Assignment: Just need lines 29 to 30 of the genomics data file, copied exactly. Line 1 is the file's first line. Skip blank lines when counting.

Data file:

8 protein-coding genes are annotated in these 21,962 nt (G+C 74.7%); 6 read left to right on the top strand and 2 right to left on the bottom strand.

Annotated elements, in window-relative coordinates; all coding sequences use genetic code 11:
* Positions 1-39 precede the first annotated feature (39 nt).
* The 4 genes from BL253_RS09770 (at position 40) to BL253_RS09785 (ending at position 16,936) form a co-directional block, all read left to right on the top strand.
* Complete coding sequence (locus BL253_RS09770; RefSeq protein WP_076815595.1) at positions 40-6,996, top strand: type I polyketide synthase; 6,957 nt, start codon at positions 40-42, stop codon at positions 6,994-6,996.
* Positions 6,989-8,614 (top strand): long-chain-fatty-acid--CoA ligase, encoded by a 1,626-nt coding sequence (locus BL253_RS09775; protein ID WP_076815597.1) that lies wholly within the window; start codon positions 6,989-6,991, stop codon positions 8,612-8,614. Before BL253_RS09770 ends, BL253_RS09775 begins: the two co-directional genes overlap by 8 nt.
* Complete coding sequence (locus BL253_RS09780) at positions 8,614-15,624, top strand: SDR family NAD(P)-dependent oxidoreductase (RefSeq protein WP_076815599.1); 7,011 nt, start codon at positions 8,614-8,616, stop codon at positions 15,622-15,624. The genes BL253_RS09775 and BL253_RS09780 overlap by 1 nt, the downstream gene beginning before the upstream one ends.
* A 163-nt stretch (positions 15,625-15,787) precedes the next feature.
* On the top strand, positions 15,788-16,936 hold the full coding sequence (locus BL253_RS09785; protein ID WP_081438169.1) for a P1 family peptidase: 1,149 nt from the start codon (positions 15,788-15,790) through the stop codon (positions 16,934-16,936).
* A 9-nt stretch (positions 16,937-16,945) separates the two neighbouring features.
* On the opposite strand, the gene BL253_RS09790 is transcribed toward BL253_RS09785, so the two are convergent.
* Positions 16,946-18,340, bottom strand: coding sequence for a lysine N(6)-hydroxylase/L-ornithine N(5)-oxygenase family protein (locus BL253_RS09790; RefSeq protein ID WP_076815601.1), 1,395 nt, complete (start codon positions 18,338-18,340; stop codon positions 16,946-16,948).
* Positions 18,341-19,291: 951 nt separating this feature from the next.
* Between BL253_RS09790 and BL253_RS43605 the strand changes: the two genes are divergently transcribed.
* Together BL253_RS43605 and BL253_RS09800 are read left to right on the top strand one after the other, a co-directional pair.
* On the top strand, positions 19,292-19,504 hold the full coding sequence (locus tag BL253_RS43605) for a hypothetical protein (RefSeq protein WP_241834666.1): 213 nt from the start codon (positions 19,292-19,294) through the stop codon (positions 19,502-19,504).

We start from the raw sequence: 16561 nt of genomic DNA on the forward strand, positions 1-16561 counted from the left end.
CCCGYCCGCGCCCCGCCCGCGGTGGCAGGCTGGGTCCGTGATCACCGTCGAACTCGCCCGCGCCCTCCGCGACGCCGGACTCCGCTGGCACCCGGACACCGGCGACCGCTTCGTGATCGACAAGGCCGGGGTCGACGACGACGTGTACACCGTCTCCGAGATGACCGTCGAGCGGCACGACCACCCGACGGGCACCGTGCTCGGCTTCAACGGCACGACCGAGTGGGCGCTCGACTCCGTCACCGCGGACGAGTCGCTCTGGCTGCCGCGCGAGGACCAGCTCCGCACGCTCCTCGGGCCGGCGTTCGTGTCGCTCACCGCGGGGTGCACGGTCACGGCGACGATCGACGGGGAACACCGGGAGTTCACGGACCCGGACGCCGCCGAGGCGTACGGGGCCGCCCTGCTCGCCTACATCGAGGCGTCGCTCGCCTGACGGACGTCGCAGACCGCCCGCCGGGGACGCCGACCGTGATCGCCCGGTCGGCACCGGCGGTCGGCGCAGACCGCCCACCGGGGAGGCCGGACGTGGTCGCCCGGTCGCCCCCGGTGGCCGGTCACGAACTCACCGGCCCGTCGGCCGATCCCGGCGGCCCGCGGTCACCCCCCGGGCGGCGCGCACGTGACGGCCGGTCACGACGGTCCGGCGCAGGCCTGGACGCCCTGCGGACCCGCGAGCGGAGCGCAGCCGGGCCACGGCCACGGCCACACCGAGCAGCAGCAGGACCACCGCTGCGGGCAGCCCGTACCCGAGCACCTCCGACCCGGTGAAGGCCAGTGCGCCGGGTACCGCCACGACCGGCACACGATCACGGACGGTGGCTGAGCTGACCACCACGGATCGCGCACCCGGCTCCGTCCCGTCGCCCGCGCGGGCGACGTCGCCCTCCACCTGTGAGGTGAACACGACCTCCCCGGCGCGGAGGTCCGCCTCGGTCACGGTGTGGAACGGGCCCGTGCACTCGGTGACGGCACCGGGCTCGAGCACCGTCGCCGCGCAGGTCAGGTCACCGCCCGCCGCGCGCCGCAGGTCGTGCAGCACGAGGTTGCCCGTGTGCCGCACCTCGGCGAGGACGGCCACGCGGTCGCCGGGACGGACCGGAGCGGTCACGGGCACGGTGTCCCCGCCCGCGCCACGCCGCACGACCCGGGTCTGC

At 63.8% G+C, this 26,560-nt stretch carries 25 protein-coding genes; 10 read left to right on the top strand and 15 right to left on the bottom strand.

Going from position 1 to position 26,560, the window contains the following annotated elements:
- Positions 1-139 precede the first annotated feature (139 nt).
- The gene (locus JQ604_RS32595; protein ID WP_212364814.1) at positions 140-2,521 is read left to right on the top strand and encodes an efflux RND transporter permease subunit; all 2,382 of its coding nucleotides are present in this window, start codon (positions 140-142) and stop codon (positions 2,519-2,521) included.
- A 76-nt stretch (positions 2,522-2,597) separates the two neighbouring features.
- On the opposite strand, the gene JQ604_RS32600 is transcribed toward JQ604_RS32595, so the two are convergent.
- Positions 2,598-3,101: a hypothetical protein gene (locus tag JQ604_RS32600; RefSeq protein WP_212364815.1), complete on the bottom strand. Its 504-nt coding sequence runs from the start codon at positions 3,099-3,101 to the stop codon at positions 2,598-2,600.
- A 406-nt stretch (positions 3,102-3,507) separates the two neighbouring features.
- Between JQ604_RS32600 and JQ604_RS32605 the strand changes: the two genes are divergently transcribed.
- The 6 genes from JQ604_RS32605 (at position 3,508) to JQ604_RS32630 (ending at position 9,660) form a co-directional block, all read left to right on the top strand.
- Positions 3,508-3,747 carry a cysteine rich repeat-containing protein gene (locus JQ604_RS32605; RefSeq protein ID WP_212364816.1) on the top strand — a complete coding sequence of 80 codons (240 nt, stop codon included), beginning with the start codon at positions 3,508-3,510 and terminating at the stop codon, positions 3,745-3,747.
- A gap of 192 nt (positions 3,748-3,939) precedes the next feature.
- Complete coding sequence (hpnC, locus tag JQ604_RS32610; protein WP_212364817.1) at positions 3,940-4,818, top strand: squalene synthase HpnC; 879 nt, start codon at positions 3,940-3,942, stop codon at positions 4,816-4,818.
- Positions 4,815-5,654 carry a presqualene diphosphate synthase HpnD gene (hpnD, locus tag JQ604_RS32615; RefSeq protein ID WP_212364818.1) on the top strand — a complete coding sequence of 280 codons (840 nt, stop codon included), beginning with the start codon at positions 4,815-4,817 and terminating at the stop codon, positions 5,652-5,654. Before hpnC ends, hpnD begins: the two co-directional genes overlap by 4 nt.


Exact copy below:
- Positions 3,508-3,747 carry a cysteine rich repeat-containing protein gene (locus JQ604_RS32605; RefSeq protein ID WP_212364816.1) on the top strand — a complete coding sequence of 80 codons (240 nt, stop codon included), beginning with the start codon at positions 3,508-3,510 and terminating at the stop codon, positions 3,745-3,747.
- A gap of 192 nt (positions 3,748-3,939) precedes the next feature.